Shortly before the greatest of all Pacific explorers, James Cook, set sail on his journeys, the French Captain Louis Antoine de Bougainville began what would be the first circumnavigation by a Frenchman. Bougainville was assigned the task of turning over the Falkland Islands to Spain, in accordance with diplomatic agreements. Once that job was complete, he headed through the Straits of Magellan and across the Pacific. He stopped at numerous islands, bringing back detailed information about the natural history and peoples he encountered. The popular tropical flowering vine, the bougainvillea, was named for him. His book, published in 1771, two years after he returned, is entitled Voyage autour du monde… Priced at $14,000.
While Bougainville was still at sea, James Cook began the first of his three voyages. The first was intended to observe the transit of Venus, which would help with the difficult task navigators faced in determining longitude. However, his secondary mission would be to learn more about the Pacific lands, particularly Australia and New Zealand. On his second voyage, Cook would travel far south, so far on water as to disprove the widely held belief that there was a massive continent covering the southern part of the globe. Cook's third journey would take him even farther - up the west coast of North America in an unsuccessful attempt to find a northwest passage. Cook would discover Hawaii, an unfortunate discovery as he would lose his life to a misunderstanding with the natives. Offered is a complete set of first editions of the official accounts of Cook's three journeys, eight text volumes and two atlases. $74,000.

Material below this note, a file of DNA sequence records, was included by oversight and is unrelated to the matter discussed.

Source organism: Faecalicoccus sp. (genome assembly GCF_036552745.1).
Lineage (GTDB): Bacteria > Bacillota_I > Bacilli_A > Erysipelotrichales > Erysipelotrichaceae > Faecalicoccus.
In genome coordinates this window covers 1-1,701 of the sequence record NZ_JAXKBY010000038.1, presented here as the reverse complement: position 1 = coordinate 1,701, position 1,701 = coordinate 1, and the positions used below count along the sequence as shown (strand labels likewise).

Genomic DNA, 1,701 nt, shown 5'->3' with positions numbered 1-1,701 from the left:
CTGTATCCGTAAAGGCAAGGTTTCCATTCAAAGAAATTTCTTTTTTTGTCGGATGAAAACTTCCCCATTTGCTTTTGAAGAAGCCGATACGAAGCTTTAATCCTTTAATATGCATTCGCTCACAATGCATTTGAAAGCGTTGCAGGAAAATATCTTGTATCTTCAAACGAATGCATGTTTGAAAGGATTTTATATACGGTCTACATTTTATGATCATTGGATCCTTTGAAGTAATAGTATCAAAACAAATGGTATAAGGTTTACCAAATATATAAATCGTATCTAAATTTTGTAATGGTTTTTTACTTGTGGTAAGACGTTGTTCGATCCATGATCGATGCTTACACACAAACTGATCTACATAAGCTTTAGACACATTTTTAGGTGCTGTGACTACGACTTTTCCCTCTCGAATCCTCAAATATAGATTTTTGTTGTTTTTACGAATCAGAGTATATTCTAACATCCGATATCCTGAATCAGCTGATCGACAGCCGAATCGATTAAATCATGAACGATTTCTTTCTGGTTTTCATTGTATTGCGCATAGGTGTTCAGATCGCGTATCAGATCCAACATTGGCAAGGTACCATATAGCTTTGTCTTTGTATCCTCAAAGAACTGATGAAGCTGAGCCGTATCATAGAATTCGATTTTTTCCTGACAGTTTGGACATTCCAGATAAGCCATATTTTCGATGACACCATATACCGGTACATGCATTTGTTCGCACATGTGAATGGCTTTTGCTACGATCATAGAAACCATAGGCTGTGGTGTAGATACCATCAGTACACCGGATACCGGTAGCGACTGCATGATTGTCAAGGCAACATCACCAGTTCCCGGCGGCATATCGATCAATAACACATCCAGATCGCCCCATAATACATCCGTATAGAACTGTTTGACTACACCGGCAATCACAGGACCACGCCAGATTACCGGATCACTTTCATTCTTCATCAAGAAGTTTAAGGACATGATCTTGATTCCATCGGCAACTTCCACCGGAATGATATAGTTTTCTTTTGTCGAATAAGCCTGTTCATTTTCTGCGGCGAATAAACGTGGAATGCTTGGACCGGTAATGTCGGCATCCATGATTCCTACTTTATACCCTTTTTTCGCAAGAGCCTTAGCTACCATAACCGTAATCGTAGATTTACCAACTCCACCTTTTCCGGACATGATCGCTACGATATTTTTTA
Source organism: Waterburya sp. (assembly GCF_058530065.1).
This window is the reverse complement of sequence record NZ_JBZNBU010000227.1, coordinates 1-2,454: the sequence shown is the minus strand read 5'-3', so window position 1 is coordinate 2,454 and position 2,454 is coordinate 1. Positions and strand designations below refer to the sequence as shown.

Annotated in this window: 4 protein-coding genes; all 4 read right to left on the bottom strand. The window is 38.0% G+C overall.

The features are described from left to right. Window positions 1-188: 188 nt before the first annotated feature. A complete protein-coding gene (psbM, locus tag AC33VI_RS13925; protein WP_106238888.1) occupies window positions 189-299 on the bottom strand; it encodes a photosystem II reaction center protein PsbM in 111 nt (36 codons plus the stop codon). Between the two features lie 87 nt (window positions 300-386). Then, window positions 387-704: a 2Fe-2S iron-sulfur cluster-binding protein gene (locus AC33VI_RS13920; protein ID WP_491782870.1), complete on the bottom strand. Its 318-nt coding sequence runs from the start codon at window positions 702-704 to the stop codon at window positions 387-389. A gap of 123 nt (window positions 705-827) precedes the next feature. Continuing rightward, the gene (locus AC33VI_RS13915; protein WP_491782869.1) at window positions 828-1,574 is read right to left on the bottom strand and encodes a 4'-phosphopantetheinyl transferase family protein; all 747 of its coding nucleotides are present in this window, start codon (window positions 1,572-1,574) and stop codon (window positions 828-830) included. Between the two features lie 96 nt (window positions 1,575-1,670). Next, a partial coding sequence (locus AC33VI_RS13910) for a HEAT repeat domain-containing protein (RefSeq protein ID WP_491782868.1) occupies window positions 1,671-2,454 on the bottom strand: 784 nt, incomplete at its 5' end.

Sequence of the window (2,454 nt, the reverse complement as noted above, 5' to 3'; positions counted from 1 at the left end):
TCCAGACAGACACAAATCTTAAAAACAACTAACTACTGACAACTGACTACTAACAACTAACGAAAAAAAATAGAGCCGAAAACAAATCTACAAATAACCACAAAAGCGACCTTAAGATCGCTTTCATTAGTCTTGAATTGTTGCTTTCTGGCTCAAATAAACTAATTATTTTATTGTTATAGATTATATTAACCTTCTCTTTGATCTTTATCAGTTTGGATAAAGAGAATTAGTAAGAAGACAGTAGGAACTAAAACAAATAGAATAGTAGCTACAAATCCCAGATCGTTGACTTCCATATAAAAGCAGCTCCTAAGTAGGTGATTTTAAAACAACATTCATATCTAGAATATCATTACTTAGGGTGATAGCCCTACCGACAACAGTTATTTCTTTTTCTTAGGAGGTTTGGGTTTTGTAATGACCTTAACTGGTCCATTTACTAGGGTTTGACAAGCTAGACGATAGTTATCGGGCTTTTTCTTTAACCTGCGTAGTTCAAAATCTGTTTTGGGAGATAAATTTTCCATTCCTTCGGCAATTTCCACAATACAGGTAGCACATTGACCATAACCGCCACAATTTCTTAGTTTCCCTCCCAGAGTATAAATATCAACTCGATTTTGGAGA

The French would be back in the Pacific in the 1780s with another attempt to circle the globe. This time the leader was Jean Francois de la Perouse. La Perouse sailed in 1785, and his explorations were extensive. His stops included California, Alaska, Hawaii, Japan, Russia, and ultimately, Australia. Just as the French had wanted him to investigate what the Spanish were up to in California, they later wanted to know what the British were doing in Australia. He sailed into Botany Bay, enjoyed a cordial visit with the British, and headed west, never to be seen again. It would be 40 years before his wreckage was finally discovered and the mystery solved. Fortunately, La Perouse sent material back to France at several of his stops, allowing for the publication of his account in 1797, Voyage De La Perouse Autour Du Monde… $52,500.